Laboratory Recordkeeping for Supervisors

Course Description:

Welcome to the training session on laboratory recordkeeping for supervisors. We’ll cover all the basic laboratory safety records you have to maintain concerning the use of hazardous chemicals in the lab. We’ll talk about how to comply with federal Occupational Safety and Health Administration, or OSHA, rules for recording workplace injuries and illnesses; maintaining safety data sheets, or SDSs, and chemical inventories; maintaining employee exposure and monitoring records related to occupational chemical exposures; and certifying that you have provided personal protective equipment training, or PPE, training, to employees who use PPE. You’ll want to have all these records on hand if an OSHA inspector visits your facility. We’ll also cover some laboratory recordkeeping guidelines that, though not required by law, will help you document compliance with other OSHA rules related to laboratory safety.

Course Duration: 30 minutes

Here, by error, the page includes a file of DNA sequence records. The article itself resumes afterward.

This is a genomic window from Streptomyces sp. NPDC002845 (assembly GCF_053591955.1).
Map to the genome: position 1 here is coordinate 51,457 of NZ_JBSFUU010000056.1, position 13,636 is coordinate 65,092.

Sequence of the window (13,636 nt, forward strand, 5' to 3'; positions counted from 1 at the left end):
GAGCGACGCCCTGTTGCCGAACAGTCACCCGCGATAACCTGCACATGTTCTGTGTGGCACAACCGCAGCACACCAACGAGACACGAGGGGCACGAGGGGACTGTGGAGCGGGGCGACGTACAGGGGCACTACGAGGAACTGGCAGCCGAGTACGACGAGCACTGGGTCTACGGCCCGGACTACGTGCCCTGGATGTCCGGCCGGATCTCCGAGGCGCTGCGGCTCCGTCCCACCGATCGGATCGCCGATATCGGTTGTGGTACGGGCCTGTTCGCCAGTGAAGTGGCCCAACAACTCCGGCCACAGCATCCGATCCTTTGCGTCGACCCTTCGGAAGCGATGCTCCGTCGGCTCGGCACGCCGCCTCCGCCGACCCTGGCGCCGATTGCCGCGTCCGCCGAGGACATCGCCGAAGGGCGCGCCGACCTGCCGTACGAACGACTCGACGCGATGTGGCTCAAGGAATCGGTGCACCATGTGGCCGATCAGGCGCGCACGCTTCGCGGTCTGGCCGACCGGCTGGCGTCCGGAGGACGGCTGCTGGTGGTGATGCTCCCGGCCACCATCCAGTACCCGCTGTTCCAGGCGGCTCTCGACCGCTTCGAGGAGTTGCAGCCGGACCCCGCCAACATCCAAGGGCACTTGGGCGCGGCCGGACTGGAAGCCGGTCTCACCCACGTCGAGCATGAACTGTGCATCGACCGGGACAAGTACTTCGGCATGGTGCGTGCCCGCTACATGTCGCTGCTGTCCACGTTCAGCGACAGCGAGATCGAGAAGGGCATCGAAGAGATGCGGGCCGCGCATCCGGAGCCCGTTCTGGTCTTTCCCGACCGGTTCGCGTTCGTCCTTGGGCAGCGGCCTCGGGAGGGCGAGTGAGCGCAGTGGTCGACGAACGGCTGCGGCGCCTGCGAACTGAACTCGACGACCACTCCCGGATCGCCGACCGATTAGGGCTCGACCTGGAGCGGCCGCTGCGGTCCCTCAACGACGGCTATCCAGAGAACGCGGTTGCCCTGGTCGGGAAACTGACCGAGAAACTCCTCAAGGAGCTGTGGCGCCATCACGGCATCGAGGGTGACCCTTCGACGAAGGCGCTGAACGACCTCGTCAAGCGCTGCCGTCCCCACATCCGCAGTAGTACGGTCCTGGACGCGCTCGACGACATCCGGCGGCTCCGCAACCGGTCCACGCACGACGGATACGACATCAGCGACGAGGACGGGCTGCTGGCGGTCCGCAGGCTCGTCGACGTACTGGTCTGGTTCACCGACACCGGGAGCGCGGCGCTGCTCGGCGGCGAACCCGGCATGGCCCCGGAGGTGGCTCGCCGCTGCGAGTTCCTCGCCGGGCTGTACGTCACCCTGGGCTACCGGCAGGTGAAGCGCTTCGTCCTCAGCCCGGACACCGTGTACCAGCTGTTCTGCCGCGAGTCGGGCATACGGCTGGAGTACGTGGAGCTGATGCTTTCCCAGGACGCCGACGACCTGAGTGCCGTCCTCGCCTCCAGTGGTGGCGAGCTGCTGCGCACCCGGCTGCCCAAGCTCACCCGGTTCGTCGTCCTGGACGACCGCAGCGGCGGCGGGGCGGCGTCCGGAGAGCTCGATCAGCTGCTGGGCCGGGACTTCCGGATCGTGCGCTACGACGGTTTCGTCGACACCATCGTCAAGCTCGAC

Why “Laboratory Recordkeeping for Supervisors” Matters:

Before we talk about the recordkeeping requirements in detail, we’ll outline the types of records that we’ll cover in this training session.

The written CHP, though it’s not officially called a ”record,” must be maintained at the workplace.

The most common types of records are what’s known as the OSHA 300 forms, or injury and illness records, for a facility where there are 11 or more workers at any time during the calendar year.

You must keep records of any employee exposure to a hazardous chemical, chemical exposure monitoring reports, and related medical consultations or evaluations.

You must keep SDSs for all hazardous chemicals used or stored at the facility or an inventory of chemicals used at the facility if SDSs for chemicals no longer used are not available.

Where employees wear PPE such as respirators, you must keep a number of records, including written certification that employees required to wear PPE have been trained how and when to use it.

Also, there are other important records that should be kept, though not required by regulation, including records of facility inspections, safe work practices, employee training, and inventories of usage of high-risk chemical substances.

Key Points:

You must keep the following records if you are classified as a general industry facility with more than 10 employees, you have hazardous chemicals or other harmful physical agents, and if any of your employees use PPE:

  • CHP,
  • OSHA 300 injury and illness records,
  • SDSs or chemical list,
  • Medical and exposure monitoring records,
  • PPE training certification, and
  • Respiratory protection medical evaluation and fit test records.

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